Losing a loved one can make the holiday season unbearable. Even years after bereavement, the emotional wounds may still feel new, especially during special occasions that stir up old memories and remind you of your loss. Although you may feel hopeless or like the pain will never end, Dr. Taji Huang can help you make it through the first Christmas after a loved one’s passing.
Tips To Cope With Grief During The Holidays
- Remember That Grief Can Manifest In Many Ways
- Know That Any Emotions Are Valid
- Create Traditions To Honor Your Loved One
- Set Boundaries
- Reach Out To Loved Ones For Support
- See A Therapist
Know That Grief Can Manifest In Many Ways
People often talk about the “five stages of grief,” but it’s important to remember that grief is often nonlinear—you might not experience all of them, or you might repeatedly find yourself experiencing a particular stage. Moreover, different people experience grief differently, and your emotional experience doesn’t have to match that of the rest of your family.
Understand That Your Emotions Are Valid
Grief can bring up any number of emotions—sometimes simultaneously or in rapid succession—and all of them are valid. Whether you feel uncomfortable because the people around you are pressuring you to be cheerful and festive, guilty or ashamed about experiencing moments of holiday joy despite your loved one being gone, angry that the festivities are going on without them, or numb and unable to process what’s happening, know that there’s nothing wrong with you for feeling however you’re feeling.
Create A Special Tradition To Honor Your Loved One
Holiday rituals and traditions can be deeply meaningful ways to commemorate those who have left us. For instance, some families may find solace in cooking their loved one’s favorite meal, displaying a special ornament that represents them, or lighting a candle in their memory. These traditions can help us find peace while reminding us of the love and memories that will always exist in our hearts.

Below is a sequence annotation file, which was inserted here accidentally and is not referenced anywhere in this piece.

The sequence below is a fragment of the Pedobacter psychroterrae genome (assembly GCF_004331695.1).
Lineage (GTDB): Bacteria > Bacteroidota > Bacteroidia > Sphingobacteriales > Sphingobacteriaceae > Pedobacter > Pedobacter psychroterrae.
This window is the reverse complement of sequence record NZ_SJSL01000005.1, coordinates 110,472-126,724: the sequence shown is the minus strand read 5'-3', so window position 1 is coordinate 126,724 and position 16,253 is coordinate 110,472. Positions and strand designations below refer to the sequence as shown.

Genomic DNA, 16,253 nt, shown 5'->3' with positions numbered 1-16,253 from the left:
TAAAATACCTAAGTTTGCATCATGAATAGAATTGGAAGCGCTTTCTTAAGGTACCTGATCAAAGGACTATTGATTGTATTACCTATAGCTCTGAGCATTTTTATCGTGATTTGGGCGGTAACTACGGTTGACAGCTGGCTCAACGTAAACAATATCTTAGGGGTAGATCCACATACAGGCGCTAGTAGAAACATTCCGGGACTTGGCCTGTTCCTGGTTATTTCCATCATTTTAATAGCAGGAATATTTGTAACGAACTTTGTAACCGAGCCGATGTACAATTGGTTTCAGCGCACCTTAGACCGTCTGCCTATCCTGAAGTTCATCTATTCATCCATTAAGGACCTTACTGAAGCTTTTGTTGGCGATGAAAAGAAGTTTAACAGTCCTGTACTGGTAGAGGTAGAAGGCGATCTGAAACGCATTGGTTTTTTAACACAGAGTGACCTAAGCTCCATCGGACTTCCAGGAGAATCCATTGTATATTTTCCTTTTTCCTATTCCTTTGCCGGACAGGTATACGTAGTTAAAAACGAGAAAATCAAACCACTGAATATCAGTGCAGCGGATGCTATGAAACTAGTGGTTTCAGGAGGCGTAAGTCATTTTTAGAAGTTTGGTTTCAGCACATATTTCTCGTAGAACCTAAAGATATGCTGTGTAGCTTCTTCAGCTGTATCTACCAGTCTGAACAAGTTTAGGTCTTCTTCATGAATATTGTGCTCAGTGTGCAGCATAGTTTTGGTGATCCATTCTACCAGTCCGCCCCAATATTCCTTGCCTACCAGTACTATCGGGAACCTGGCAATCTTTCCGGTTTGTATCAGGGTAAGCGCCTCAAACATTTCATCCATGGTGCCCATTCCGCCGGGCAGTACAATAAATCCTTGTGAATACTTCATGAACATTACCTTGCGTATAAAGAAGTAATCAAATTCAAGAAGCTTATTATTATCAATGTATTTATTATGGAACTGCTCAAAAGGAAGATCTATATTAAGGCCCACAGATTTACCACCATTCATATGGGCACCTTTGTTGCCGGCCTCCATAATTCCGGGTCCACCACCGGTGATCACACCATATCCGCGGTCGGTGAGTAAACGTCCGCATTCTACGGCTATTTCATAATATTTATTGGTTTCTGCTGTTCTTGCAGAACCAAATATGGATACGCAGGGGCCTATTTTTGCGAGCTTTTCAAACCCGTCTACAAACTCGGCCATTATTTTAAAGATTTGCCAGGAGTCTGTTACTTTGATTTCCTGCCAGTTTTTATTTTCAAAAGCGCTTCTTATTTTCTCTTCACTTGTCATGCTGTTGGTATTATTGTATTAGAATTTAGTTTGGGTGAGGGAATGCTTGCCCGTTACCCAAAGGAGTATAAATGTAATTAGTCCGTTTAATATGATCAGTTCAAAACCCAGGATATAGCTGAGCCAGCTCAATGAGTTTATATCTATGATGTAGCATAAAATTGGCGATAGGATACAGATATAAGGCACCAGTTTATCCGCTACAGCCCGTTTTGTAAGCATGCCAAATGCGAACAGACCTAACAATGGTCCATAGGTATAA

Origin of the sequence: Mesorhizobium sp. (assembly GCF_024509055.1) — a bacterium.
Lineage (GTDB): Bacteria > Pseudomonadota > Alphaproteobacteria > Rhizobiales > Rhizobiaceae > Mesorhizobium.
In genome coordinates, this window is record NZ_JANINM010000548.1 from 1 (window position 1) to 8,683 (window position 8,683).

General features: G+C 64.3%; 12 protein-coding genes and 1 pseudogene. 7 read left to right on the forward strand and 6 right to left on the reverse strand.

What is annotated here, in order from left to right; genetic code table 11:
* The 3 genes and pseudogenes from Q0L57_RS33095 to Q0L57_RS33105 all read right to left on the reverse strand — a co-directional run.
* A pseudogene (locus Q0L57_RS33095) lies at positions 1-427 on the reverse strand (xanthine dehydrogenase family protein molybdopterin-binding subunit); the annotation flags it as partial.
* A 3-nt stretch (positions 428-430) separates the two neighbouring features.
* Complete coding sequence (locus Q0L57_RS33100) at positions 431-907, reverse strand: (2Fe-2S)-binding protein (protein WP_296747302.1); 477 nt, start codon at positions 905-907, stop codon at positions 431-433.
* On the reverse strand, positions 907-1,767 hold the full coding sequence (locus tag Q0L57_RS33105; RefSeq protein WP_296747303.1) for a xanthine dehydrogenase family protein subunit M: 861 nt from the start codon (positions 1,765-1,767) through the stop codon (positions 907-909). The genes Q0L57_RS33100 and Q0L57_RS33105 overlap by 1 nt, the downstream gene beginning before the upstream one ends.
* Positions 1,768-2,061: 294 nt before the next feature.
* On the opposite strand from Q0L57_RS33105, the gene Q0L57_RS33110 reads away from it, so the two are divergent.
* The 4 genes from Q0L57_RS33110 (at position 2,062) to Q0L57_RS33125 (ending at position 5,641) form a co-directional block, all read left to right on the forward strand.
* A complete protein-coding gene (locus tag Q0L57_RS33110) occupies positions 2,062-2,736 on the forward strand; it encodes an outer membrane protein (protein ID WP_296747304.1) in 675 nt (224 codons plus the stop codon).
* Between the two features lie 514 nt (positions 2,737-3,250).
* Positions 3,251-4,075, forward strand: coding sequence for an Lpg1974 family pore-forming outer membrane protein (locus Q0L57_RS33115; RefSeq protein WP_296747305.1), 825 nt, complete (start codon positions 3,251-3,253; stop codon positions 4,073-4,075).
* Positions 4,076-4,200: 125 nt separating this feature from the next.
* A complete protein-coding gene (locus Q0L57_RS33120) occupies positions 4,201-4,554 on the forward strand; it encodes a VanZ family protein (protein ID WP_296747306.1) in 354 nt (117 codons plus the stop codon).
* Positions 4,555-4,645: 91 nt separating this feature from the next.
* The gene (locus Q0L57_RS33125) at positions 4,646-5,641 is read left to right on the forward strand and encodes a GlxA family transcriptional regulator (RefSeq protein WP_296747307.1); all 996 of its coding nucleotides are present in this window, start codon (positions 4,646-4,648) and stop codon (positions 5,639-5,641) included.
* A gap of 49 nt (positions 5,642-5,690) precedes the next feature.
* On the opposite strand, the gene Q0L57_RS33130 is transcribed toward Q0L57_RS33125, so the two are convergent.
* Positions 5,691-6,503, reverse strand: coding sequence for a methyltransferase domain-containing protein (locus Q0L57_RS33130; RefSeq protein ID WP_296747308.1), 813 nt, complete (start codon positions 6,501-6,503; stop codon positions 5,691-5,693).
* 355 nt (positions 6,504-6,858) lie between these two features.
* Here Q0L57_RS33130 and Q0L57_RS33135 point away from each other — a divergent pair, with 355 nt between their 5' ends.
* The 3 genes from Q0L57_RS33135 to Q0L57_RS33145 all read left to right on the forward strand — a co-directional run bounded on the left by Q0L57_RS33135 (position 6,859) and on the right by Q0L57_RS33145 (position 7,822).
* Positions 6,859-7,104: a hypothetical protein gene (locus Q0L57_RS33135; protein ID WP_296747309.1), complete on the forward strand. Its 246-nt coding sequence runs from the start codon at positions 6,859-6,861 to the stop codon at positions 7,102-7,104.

You don’t have to attend every holiday celebration or event that your friends, coworkers, and acquaintances invite you to, especially if it’s too overwhelming or painful. It’s okay to set boundaries and give yourself space to feel your feelings at your own pace.
Ask Loved Ones For Support
Even if you feel deeply lonely, you don’t have to suffer alone. You might wish to consider reaching out to friends and family to let them know you’re having a hard time.
Talk To A Professional Therapist
While it’s true that grief is a testament to your love, and that it may come and go in waves, that doesn’t have to preclude you from healing, finding peace in your own heart, and being able to cope with the holiday season once again. Sometimes, prolonged grief can turn into clinical depression, which can continue for years or even decades, but therapy can help you heal. Also, your loved one would want you to find healing and relief from your suffering.
Professional Grief Counseling In California
Grief makes the holidays hard, especially the first year after losing someone you love dearly. Dr. Taji Huang is a professional psychologist and depression therapist in Glendale. Contact her office today to schedule an appointment.